But there is work for the financial sector to do, too. Christopher Flensborg, head of sustainable products and product development at SEB in Stockholm, points to “a gap in how to design or aggregate projects in risk and scalability so that they become attractive to international investors.”

More talk than action

1.3

After Paris, when the investment world had expressed so much enthusiasm for the green push, Paul van de Logt, senior climate policy adviser in the Dutch Ministry of Foreign Affairs, visited big institutional investors, hoping they would invest alongside the government in green projects in the developing world. He found many were unwilling to go outside their traditional mandates, for example to buy investment grade, OECD securities.

“My main message to investors is: ‘you say you want this to happen, but it’s not going to happen unless you put in the capacity, in personnel, money and risk appetite, to do it’,” van de Logt says. “Of course investors can’t just take a lot of risk. But there are lots of options out there.”

Climate finance specialists all want public sector finance to provide credit enhancement, so private capital can flow in with safer senior lending.

Williams says he made this point to the Green Climate Fund, which has $10bn to invest. “It should be prepared to take sub-investment grade risks, to make unbankable deals bankable,” he says. “This is not an excuse for lazy capital markets to say ‘guarantee our returns’, it’s about saying ‘what are the risks the private sector can’t take?’”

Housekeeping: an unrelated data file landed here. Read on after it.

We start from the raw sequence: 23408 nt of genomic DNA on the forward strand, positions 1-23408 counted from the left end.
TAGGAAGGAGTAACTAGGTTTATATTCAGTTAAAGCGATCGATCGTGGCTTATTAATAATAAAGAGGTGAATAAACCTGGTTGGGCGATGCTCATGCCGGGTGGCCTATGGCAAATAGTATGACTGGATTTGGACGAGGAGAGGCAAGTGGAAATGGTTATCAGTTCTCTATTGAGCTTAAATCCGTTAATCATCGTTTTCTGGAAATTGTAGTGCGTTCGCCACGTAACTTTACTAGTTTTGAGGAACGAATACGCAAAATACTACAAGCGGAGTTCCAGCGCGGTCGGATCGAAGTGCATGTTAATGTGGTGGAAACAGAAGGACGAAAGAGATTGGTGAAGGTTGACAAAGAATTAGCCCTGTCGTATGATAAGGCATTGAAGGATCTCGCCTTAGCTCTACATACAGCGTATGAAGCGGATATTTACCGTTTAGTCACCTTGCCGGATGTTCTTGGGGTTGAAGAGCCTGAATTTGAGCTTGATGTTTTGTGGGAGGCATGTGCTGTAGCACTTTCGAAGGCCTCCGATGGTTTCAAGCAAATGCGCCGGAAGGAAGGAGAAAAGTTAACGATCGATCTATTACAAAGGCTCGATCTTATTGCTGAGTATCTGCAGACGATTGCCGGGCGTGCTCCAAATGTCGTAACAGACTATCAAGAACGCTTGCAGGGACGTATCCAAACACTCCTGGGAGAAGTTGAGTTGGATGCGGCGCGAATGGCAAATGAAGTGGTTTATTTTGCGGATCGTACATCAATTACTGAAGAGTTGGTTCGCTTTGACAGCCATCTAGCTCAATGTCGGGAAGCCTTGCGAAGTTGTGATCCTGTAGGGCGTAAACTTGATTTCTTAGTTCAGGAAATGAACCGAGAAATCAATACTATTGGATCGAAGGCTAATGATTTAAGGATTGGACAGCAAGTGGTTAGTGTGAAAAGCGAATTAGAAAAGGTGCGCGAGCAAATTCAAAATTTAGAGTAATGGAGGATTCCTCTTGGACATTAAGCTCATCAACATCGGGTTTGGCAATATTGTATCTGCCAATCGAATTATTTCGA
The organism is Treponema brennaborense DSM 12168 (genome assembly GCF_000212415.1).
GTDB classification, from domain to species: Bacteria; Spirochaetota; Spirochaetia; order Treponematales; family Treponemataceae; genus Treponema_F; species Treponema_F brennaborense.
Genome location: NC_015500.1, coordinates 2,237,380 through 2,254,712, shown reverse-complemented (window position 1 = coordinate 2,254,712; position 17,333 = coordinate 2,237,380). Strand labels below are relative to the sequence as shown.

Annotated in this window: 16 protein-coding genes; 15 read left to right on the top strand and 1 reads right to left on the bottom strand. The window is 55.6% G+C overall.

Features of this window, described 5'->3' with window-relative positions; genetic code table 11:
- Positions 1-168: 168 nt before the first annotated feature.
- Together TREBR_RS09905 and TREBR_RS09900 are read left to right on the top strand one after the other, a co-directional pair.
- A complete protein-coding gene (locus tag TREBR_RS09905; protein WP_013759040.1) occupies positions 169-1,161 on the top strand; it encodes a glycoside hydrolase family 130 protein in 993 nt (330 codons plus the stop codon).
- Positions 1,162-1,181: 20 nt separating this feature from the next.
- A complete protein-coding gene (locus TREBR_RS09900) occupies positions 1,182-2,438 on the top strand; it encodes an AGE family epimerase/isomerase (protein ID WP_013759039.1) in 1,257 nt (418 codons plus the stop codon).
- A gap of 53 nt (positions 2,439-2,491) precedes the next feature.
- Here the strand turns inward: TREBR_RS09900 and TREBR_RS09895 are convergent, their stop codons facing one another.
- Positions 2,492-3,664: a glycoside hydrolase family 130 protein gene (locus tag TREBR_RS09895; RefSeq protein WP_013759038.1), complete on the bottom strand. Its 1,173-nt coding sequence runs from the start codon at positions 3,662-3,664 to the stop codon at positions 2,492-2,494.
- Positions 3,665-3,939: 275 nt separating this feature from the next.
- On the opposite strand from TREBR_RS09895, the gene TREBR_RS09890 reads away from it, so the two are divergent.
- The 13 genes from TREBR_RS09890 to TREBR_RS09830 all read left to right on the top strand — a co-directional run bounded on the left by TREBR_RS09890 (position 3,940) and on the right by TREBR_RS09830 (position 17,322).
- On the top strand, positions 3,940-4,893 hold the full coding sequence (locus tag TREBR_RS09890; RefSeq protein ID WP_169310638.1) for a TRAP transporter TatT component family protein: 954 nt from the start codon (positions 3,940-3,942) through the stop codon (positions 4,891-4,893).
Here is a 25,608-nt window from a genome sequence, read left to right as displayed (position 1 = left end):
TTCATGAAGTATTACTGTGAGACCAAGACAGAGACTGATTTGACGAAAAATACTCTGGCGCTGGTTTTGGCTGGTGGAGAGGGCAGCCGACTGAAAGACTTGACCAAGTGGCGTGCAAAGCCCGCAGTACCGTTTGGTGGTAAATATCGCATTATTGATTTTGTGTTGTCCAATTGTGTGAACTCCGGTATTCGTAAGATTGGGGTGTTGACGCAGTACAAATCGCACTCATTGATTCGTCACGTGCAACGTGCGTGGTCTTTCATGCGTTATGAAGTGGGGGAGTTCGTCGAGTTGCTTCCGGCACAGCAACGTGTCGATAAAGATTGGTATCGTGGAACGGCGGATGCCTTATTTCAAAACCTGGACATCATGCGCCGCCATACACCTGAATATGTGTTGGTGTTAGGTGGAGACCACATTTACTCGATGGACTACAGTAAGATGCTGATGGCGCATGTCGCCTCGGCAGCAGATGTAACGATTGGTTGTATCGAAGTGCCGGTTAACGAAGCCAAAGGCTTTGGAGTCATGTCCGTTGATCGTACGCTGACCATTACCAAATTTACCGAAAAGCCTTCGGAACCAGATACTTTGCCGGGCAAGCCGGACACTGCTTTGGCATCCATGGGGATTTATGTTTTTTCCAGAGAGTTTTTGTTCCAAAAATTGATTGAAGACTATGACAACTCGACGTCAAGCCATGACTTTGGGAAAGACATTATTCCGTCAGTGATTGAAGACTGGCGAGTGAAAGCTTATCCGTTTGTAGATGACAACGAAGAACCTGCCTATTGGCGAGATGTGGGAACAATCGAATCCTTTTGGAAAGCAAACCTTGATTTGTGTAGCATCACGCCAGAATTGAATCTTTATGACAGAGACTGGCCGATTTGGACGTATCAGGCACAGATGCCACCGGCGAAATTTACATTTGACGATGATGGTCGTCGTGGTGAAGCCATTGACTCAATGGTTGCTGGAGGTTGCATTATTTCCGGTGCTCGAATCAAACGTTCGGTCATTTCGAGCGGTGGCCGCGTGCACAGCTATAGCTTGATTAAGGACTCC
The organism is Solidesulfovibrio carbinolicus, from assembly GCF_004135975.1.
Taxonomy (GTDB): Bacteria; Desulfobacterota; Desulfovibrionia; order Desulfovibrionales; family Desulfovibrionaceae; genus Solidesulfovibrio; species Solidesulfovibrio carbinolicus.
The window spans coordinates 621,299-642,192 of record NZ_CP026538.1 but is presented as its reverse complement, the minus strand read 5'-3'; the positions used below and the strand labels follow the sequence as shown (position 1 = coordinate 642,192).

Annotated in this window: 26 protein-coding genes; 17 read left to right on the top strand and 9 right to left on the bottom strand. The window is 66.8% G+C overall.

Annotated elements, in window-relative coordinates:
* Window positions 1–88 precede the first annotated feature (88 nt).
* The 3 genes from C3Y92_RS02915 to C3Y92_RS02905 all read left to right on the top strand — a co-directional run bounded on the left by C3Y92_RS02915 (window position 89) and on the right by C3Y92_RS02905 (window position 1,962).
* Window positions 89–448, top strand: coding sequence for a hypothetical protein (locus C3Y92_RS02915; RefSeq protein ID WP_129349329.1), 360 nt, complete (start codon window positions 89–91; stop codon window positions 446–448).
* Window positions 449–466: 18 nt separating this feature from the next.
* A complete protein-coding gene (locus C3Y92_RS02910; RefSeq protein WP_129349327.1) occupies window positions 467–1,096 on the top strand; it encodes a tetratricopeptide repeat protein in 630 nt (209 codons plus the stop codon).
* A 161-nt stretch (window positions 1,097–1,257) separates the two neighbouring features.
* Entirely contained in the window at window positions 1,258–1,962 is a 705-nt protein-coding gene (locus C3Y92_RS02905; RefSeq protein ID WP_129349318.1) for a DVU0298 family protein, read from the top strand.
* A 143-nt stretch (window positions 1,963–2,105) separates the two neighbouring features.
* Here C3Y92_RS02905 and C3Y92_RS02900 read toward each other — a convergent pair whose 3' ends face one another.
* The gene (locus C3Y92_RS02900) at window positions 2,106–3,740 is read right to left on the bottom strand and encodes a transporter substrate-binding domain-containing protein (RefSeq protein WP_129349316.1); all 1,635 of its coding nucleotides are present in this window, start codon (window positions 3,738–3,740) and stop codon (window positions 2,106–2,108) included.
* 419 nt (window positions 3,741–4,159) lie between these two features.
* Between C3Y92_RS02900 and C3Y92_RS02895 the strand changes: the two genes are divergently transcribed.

But although the multilateral development banks have experience in such techniques, there has still been no breakthrough on multiplying their activity to the scale required.

FMO, the Dutch development institution, is backing a programme called Climate Investor One, in which the public sector takes a first loss position. The fund is soon to reach its first close. But van de Logt says: “It is still challenging to attract investment into emerging markets.”

Pushing and pulling

So far, for all the good will in the financial sector, it has done little to accelerate the green transition by pulling more projects into being, through its own eagerness to fund them. Its pulling power is weak, since investors need safe risks and decent returns, which can only be provided if governments get the policies and legal environments right.

But there is another way the finance world can act on the economy: pushing it. “There will be more pressure on the net achievement of the financial sector,” says van de Logt. “It’s not just what you do green, but what you do grey. The British, the Dutch central banks, they’re all doing research into the climate sensitivity of the financial sector — the whole stranded asset discussion.”

As is explored more fully in this report’s chapter on ESG integration (see pages 6-8), financial supervisors now realise climate change poses a direct risk to financial stability. They are making banks and investors be proactive about managing that risk, whether it comes directly from climatic events, or from changing policy.

If investors are forced to look climate risk squarely in the face, self-preservation is likely to make them start shifting their dollars to greener assets, sooner rather than later.